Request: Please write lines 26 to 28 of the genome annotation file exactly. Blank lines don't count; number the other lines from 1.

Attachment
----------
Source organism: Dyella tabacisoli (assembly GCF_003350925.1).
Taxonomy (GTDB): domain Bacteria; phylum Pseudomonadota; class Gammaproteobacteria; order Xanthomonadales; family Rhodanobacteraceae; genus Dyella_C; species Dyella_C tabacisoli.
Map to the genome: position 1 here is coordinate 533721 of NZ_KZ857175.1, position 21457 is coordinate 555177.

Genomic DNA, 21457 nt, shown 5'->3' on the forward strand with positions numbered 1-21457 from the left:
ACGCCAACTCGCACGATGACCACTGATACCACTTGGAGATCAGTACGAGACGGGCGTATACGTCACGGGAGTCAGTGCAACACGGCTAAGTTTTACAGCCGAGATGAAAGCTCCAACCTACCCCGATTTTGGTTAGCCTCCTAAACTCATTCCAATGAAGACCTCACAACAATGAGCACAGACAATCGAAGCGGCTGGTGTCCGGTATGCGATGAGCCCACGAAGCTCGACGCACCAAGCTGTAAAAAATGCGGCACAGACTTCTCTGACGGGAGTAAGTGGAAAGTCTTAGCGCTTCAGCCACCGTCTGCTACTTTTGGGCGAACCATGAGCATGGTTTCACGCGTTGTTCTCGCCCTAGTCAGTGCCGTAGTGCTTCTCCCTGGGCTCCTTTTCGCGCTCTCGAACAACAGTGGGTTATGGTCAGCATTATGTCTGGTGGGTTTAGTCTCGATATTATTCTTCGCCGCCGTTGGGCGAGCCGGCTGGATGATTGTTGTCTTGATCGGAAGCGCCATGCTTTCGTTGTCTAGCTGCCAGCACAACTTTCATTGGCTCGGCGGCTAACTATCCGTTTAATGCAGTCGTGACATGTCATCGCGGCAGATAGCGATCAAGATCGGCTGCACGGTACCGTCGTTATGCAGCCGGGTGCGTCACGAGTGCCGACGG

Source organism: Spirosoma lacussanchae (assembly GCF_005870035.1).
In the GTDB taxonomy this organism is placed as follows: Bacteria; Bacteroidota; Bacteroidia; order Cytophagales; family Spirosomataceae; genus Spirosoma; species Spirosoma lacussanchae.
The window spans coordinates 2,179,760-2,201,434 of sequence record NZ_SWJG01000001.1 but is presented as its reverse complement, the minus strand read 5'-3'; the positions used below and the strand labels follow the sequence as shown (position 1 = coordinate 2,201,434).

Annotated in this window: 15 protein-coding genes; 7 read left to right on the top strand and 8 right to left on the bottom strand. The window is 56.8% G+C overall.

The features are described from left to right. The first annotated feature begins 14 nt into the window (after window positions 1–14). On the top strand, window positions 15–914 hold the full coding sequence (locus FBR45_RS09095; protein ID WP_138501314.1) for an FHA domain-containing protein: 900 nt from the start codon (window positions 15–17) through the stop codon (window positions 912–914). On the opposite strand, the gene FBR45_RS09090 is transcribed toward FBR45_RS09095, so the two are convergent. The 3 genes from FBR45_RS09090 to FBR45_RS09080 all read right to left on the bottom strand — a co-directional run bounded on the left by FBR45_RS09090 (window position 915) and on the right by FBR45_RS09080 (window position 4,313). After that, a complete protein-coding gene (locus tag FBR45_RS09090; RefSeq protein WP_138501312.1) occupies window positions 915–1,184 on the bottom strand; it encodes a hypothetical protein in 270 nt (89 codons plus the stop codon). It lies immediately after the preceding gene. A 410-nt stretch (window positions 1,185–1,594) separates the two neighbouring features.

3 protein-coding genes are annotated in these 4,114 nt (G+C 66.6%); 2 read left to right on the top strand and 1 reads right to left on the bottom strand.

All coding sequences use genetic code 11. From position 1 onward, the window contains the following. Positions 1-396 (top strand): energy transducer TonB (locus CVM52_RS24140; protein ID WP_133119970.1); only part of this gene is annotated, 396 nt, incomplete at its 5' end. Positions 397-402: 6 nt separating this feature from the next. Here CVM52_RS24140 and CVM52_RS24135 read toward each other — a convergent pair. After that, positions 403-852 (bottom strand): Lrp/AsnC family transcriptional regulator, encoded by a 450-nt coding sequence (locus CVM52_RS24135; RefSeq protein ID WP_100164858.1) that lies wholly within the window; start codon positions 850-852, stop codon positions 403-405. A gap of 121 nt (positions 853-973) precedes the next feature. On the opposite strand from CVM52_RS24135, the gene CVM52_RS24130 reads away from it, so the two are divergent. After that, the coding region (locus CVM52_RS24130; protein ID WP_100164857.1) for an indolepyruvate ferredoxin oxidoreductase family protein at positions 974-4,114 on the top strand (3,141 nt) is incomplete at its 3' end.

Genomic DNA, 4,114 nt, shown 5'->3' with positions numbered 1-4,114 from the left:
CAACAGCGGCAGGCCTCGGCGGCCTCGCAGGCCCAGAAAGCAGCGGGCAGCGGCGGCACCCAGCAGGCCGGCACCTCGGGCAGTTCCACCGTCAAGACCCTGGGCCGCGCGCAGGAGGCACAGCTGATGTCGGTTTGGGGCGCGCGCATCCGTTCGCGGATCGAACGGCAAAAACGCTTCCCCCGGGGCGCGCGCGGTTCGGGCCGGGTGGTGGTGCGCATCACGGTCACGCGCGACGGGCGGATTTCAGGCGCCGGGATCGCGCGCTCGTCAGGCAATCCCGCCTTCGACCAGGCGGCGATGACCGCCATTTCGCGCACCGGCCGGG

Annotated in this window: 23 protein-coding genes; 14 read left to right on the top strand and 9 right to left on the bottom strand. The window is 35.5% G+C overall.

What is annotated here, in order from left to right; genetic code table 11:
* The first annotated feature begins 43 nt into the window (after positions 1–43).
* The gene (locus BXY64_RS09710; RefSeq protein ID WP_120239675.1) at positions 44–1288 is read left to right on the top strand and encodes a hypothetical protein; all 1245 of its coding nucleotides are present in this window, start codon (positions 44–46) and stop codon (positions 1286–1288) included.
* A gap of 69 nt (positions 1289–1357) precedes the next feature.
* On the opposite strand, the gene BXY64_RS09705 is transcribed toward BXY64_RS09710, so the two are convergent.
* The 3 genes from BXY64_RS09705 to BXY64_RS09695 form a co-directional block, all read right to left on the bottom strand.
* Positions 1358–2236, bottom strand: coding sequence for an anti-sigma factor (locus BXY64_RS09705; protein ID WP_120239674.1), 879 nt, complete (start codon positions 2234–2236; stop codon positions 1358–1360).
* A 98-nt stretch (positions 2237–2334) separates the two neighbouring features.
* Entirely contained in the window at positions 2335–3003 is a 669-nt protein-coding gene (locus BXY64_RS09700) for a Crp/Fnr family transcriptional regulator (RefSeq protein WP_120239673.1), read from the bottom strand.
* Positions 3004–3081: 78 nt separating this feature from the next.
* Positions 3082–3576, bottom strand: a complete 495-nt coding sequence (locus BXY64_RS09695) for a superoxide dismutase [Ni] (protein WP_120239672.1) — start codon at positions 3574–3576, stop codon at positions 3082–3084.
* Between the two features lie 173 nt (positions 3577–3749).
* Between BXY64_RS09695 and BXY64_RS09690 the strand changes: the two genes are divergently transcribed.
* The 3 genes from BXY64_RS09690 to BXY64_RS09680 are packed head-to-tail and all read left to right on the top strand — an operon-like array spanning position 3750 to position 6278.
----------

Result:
* Positions 3082–3576, bottom strand: a complete 495-nt coding sequence (locus BXY64_RS09695) for a superoxide dismutase [Ni] (protein WP_120239672.1) — start codon at positions 3574–3576, stop codon at positions 3082–3084.
* Between the two features lie 173 nt (positions 3577–3749).
* Between BXY64_RS09695 and BXY64_RS09690 the strand changes: the two genes are divergently transcribed.